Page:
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Carers UK Forum • English at school - Page 2
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The language has always been

Posted: Thu Oct 28, 2010 7:11 pm
by Scally
The language has always been evolving, the vocab. expanding and changing, it's a far faster process than we give it credit for. If we were able to listen to someone speaking the English language just 700 years ago in the times of Chaucer (possibly our finest poet and rudest comic writer ever!) - it would hardly be recognisable. The French tend to be more concerned about this than we are; it's their Gallic pride. But to be fair, the huge expansion of the internet has "conversationalised" the language - the former gap between spoken and written English has narrowed, and that isn't such a bad thing; you could call it the 'democratisation' of language if you like.
Ultimately it's our language to do with as we wish - used or abused. But can I make a plea for the humble apostrophe?

Excaly - hear, hear. I

Posted: Thu Oct 28, 2010 9:19 pm
by NanaNana
Excaly - hear, hear. I love apostrophes, but ONLY when people know how to use them properly. However, on a recent showing of QI on television, it was said that there have never been any rules about the apostrophe? What? So, why all those English grammar lessons about it then?

Well, I'm glad that I'm not the only person who gets aggravated about this topic. And don't even get me started on official correspondance with spelling mistakes, or the ones which are addressed to Mrs Drake at the top, but then start their letter with 'Dear Mrs Drae'. Are admin not taught to 'read through' for spelling and typing mistakes? All too easy with the spell checkers isn't it? But on official letters, it's a real disaster...

Had great fun when reading

Posted: Thu Oct 28, 2010 9:24 pm
by no1mum
Had great fun when reading a solicitors letter in a divorce case, the soon to be ex wifes solicitor sent a letter to husband saying that the soon to be ex wife only wanted contact with the husband by "text mAssages". Caused great merriment and the reply was hilarious.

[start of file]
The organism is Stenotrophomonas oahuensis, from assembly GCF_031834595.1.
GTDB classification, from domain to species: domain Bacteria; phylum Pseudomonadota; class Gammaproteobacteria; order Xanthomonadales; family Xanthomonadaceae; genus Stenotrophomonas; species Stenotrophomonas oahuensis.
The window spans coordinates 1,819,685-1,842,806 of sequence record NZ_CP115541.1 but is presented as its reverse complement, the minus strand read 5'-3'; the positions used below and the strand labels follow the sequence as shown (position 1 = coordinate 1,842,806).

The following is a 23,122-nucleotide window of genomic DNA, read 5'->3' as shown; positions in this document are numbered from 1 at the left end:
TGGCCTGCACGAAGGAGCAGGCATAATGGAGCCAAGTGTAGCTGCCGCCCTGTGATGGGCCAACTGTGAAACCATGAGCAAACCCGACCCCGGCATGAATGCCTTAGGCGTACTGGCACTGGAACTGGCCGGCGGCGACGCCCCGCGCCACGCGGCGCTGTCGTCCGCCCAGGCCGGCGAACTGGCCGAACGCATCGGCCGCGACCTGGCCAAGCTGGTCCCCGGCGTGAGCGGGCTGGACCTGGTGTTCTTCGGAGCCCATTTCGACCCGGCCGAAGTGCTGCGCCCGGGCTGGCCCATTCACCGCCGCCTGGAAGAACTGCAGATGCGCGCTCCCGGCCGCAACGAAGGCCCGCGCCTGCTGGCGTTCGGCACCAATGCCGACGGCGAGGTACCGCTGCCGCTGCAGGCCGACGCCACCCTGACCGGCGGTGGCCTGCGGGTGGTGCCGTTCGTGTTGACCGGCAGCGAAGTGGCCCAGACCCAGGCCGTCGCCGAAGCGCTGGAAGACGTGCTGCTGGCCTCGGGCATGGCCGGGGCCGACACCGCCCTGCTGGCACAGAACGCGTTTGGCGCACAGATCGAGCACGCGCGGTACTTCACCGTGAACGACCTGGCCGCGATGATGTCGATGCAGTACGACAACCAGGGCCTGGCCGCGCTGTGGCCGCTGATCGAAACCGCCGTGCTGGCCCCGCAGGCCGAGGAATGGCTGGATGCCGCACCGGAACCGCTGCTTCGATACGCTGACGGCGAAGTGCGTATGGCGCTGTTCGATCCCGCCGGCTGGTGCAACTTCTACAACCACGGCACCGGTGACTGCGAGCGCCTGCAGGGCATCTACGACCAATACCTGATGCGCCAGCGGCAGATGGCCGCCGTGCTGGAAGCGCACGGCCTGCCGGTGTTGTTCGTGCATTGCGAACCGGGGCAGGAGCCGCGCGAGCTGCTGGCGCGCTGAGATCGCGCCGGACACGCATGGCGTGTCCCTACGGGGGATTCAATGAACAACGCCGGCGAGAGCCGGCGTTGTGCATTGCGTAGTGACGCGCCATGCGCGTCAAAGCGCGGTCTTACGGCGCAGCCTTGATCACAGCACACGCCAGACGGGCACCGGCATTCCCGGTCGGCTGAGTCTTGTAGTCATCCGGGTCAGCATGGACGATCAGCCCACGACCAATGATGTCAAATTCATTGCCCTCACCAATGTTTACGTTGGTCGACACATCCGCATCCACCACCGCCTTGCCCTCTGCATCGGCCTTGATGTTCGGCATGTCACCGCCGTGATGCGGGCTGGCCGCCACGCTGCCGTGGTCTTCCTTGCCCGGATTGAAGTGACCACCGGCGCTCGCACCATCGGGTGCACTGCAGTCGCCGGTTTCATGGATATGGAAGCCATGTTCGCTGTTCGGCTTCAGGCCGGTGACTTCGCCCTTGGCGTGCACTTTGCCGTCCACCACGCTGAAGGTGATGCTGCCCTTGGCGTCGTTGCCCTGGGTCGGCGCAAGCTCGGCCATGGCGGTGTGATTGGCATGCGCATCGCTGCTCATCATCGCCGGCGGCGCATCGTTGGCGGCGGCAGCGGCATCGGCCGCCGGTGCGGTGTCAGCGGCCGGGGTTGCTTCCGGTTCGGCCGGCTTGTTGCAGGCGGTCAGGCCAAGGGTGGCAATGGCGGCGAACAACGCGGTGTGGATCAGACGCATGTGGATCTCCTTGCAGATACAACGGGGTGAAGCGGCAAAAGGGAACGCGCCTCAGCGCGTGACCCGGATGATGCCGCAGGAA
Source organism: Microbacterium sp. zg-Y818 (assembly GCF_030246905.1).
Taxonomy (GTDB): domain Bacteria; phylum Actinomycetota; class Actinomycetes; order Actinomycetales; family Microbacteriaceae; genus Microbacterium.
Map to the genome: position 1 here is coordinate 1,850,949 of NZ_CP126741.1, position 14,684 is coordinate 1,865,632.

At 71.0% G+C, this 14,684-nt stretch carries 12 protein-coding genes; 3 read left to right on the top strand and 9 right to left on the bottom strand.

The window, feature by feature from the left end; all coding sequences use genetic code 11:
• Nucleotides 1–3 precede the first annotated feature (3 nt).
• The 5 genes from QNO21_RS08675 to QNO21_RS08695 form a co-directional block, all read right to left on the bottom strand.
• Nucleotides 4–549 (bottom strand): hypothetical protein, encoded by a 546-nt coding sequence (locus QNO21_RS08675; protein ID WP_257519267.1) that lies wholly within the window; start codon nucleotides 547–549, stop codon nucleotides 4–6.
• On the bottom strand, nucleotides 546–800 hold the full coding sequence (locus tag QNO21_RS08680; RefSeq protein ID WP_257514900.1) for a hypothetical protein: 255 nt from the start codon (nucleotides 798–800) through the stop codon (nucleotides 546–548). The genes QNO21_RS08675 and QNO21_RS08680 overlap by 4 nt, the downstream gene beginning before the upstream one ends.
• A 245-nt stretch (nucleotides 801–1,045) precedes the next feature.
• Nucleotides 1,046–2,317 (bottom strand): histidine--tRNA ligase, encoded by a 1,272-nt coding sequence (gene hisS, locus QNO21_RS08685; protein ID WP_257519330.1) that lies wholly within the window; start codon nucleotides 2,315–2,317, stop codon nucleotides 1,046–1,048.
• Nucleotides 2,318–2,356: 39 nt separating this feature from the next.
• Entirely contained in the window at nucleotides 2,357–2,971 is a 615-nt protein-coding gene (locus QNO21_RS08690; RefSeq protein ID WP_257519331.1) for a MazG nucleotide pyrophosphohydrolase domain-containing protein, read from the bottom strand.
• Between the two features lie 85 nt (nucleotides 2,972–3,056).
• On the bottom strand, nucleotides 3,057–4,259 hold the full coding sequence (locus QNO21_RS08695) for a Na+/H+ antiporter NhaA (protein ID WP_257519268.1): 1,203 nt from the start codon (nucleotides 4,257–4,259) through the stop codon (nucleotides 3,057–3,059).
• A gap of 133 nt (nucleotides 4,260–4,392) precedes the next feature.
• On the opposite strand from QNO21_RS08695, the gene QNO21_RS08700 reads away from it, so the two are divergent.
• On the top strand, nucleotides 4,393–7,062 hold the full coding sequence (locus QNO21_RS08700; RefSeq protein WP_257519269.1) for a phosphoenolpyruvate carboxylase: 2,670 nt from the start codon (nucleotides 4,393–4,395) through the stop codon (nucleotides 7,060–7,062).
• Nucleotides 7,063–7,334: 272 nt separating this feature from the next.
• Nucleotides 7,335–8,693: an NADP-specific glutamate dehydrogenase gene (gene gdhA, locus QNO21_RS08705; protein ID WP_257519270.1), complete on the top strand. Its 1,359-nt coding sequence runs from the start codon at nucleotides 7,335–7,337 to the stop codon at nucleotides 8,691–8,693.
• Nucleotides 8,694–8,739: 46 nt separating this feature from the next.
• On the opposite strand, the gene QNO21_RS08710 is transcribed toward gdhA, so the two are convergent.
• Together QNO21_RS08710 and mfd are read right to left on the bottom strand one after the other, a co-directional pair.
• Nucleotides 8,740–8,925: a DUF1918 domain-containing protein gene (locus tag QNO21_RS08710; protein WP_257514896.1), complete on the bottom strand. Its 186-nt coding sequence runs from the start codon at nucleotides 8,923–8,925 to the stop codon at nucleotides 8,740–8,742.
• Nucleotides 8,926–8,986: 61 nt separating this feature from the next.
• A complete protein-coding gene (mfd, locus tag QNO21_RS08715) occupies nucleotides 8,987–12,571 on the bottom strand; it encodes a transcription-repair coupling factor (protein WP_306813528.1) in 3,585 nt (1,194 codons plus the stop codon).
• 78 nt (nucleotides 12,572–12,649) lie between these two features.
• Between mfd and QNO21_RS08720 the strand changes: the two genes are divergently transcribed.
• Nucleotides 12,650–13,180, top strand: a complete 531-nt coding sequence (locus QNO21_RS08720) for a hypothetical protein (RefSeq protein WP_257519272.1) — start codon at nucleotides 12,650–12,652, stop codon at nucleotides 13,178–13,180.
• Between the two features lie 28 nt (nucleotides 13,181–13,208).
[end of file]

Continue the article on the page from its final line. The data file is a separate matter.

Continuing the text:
Posted: Fri Oct 29, 2010 8:51 pm
by NanaNana
Image Image Image Image Image

Ey oop, here we go. It's

Posted: Fri Oct 29, 2010 9:11 pm
by NanaNana
Ey oop, here we go.

It's pms, Audrey.

Image Image Image Image Image Image Still love you Image xxx

pmsl.

Posted: Fri Oct 29, 2010 9:23 pm
by no1mum
pmsl. Image Image Image

I've only just got round

Posted: Sat Oct 30, 2010 5:02 am
by charles47
I've only just got round to the "text massages". I can see it now...

"Apply phone to affected area. Wait for text. Send replies for further texts until the affected area feels better."

Gave me a smile to start the day.

To be fair though, we

Posted: Sat Oct 30, 2010 6:32 am
by Sassy
To be fair though, we have all contributed to the decline of "proper English" with our use of regional dialect - every county seems to want it's own identity nowdays... Scotland and Wales even have their own language to boot

The one saying that makes

Posted: Sat Oct 30, 2010 9:15 am
by Caring_Mind
The one saying that makes me see red is - "almost exactly"!!! I even hear BBC newsreaders using that one!
*Pamela now checks her spelling very carefully*

To be fair though, we

Posted: Sat Oct 30, 2010 9:49 am
by Guest
To be fair though, we have all contributed to the decline of "proper English" with our use of regional dialect - every county seems to want it's own identity nowdays... Scotland and Wales even have their own language to boot
I love many of the regional dialects and would miss them if they vanished, what I do not like is the sloppy use of grammer in the printed press, etc. and the Americanisation of the English language, fine in the US but I prefer England to be English, dialect or not.